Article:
POSTED ON MAY 8, 2013:
Raising the Future
A Mother's Day Message
We have seen the face too often. It's the face of a young man accused of a mass killing of innocent people. From the president to Dr. Phil, everyone has an opinion on why this is happening. At some point, everyone points to the family situation of the accused. Almost without exception, what we find is that the shooter or bomber came from a divorced home, dysfunctional home or an abusive home.
Most agree that there are telltale signs in the troubled young adults who seem to be causing all of this bloodshed, but most also agree that you can't really see this type of sudden violence coming. We'd like to think we can but, the truth is, most times it eludes us.
One question which does not seem to be asked is why are the killers always young men? Has there been a time where the face splashed all over the news is a young woman? Since girls come from the same troubled family units as boys, why is it the boys and not the girls? Both have great struggles and stresses growing up. And school and peer pressure is just as hard on girls as it is on boys. What seems to keep the girls from acting out in the violent and harmful way that boys are choosing?
We know girls are not immune to being fatherless. A girl needs a father every bit as much as a boy does. However, girls tend to take on a level of guilt that, somehow, they are responsible for their father's absence. This can lead to self-destructive behavior in the girls -- drugs, tattoos, piercings, wearing provocative clothing, smoking and drinking. Experts tell us most prostitutes are really only looking for the male approval they missed as children.
However, there is still the fact that in their early years, girls receive their guidance and training primarily from their mom -- and these moms are a little girl's first role model. Yet, a little boy's role model is his dad, and so many homes today are without the father that boys need.
Though moms do their best in raising all of their children, raising boys takes a different hand than raising girls. Moms can do only so much, and most are doing plenty in addition to raising the next generation.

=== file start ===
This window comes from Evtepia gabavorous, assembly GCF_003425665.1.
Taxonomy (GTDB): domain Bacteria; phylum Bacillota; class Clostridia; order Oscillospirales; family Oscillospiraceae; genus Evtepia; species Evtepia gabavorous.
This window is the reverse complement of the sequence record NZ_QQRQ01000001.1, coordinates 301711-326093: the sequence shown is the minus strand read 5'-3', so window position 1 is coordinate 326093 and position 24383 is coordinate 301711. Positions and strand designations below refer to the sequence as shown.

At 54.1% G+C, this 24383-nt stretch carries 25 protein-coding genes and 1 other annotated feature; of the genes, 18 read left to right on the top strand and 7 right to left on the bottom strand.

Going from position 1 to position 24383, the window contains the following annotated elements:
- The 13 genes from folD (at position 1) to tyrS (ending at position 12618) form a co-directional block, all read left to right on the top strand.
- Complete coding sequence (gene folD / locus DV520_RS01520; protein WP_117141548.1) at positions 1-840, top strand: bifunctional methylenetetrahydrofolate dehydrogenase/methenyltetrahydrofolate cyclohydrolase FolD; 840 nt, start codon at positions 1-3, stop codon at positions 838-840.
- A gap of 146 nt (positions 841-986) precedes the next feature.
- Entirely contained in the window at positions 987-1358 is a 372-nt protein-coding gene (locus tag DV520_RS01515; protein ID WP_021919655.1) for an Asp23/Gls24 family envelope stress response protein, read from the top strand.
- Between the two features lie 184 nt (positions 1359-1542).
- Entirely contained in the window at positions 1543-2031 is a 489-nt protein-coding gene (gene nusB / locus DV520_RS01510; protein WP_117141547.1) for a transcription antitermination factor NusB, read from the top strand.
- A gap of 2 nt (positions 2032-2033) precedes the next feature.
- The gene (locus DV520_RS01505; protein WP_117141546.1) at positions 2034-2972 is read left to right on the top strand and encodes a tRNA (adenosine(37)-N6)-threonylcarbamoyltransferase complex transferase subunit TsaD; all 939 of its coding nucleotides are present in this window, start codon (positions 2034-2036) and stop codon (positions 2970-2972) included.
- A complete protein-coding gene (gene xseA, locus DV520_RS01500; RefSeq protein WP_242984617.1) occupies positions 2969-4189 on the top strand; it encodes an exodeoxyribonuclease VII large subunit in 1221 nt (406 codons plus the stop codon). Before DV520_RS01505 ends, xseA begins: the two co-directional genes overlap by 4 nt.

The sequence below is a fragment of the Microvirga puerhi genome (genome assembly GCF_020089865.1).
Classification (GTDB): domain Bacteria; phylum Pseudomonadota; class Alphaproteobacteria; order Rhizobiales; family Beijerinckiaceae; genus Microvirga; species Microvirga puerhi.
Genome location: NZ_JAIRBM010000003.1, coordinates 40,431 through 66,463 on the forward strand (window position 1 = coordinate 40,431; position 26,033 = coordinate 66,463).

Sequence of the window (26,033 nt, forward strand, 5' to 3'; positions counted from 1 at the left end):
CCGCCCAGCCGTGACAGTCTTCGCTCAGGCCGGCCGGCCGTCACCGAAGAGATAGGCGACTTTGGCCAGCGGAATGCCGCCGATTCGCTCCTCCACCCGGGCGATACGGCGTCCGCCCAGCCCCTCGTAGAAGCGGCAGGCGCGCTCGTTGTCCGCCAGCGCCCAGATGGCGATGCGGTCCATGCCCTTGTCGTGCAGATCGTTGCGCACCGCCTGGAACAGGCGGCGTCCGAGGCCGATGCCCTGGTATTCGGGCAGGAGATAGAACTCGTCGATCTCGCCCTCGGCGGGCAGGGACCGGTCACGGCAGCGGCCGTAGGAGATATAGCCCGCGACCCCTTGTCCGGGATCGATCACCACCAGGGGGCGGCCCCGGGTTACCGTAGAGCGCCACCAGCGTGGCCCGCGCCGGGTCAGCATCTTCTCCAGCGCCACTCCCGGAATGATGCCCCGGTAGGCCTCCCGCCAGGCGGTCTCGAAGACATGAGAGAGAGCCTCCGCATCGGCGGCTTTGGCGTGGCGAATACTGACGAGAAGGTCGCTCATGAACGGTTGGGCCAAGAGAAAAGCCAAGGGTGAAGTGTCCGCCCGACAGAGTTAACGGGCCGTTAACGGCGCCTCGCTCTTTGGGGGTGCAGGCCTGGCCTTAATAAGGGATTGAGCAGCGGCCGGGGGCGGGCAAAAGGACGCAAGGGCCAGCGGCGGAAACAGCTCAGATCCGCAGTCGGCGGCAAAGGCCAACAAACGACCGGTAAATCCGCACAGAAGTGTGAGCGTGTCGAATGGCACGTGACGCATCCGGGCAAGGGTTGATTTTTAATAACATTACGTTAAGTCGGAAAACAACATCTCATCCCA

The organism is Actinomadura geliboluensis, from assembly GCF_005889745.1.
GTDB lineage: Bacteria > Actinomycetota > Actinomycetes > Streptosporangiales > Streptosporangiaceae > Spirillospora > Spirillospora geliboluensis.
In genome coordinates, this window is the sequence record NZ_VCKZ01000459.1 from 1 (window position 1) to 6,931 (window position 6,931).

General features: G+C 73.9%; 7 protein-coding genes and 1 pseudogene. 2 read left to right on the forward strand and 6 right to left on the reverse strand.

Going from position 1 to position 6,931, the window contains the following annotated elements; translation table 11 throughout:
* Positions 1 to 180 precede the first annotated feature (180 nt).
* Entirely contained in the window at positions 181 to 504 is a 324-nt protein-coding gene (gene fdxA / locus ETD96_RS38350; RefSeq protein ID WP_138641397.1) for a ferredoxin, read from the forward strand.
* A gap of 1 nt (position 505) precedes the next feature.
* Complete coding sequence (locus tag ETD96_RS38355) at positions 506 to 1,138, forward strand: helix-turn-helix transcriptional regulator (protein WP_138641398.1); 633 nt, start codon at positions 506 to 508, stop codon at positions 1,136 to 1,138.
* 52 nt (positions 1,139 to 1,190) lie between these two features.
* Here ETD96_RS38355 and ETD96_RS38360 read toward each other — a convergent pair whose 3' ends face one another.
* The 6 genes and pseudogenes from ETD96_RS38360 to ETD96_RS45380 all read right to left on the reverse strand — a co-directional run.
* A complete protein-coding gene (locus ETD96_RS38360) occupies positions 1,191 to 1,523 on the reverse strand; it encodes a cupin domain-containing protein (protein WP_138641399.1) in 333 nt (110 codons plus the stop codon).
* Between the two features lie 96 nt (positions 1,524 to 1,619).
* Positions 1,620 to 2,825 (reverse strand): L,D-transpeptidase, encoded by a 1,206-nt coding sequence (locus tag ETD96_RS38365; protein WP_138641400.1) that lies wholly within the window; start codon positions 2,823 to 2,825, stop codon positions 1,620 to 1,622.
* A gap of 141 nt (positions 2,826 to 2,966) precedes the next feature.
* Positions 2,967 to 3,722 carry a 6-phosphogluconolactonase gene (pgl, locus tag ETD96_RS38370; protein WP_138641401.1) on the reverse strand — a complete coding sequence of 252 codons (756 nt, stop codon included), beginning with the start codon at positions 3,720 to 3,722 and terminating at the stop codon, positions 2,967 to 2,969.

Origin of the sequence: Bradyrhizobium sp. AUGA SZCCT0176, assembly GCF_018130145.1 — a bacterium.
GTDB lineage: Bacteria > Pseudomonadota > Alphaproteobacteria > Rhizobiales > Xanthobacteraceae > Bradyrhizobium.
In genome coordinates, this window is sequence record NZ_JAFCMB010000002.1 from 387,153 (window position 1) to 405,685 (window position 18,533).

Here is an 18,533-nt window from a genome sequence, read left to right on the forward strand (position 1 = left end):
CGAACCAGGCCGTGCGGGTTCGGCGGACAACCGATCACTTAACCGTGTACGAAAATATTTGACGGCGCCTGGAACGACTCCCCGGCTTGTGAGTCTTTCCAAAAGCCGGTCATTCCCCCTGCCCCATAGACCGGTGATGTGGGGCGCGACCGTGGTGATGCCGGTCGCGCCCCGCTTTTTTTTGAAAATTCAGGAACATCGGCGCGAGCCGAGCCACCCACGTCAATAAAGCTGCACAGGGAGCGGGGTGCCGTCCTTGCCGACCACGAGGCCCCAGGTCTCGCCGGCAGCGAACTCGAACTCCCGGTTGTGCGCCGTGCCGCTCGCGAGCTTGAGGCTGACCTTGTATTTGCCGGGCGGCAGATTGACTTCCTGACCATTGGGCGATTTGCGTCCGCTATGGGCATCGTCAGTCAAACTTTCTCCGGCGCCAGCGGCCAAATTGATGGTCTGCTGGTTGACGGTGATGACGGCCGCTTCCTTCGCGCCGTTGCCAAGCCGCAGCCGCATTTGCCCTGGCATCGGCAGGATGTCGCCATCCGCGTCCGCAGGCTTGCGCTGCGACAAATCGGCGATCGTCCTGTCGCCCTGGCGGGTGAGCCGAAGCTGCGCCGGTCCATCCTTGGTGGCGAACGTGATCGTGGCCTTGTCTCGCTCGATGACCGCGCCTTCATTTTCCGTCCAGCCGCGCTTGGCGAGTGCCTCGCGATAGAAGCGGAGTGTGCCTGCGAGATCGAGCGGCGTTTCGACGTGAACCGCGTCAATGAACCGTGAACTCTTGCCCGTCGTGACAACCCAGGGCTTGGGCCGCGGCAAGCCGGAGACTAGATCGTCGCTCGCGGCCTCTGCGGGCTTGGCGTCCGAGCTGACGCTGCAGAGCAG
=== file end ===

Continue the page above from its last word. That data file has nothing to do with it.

More than ever before, the moms of today must do more with less -- often while dealing with either an absent or seldom-home father. Historically, fathers have been gone from the home for different reasons. They were off to war, they went to hunt to provide for their family, they had work in a farway place. Today, due to the high illegitimacy rate of births and the sky-high divorce rate, many more are gone for these modern reasons. But a boy doesn't just need a biological father. He needs a daddy and, as he grows, a dad. There is a difference. We all know how a man can become a father, but that doesn't make him the dad a young boy needs as he grows older. This may be one of the biggest challenges facing the moms of today: How can I be both mother and father to my son?
Clearly, most single moms are doing a lot right. And considering what women are faced with, they are doing an absolutely outstanding job.
What makes for the type of healthy mother that every child needs and, fortunately, many get? There are certain qualities.
For one, the woman who makes a conscious decision as to when she is ready to be a mother has a much better shot at being prepared for it and good at it.
Second, most attentive moms begin mothering during their pregnancy. They are fully engaged and prepared to start the most important responsibility in anyone's life: creating and raising the next generation. And every parent's goal should be to provide their children with the opportunities to do better in life that their parents or grandparents.
Moms get to stay moms their whole life. It's never the wrong time to kiss their kids, hug them, or tell them that they love them.
Moms bring family integrity. Family values are the foundation under everything that matters.
Moms teach how to have interpersonal relationships. To learn how to look deeper at people, develop lasting friendships, and learn how to truly care for someone.
Moms teach their children a sense of competence so they can believe in themselves and say, "I can do this."
Most importantly, moms must pass on to their children their spiritual principles. Thomas Moore begins his book, Care of the Soul, with this truth: "The great malady of the 20th century implicated in all of our troubles and affecting us individually and socially is loss of soul. When soul is neglected, it doesn't just go away. It appears in obsessions, addictions, violence, and loss of meaning. It is impossible to define precisely what the soul is. Soul is revealed in attachment, love, and community."
There can be no greater responsibility of a mother than caring for her children's soul.
Children are wonderful. It takes a mom to make them good, responsible adults. We need to appreciate and recognize all moms who are doing just this, for someday their children will be leading this world. Perhaps this year, you might consider doing something special for a mom, perhaps in your neighborhood, perhaps you know her through church, perhaps she's the mother of one of the children your kids go to school with. It can be as small as sending a Mother's Day card with a little note saying, "You're a great Mom!"
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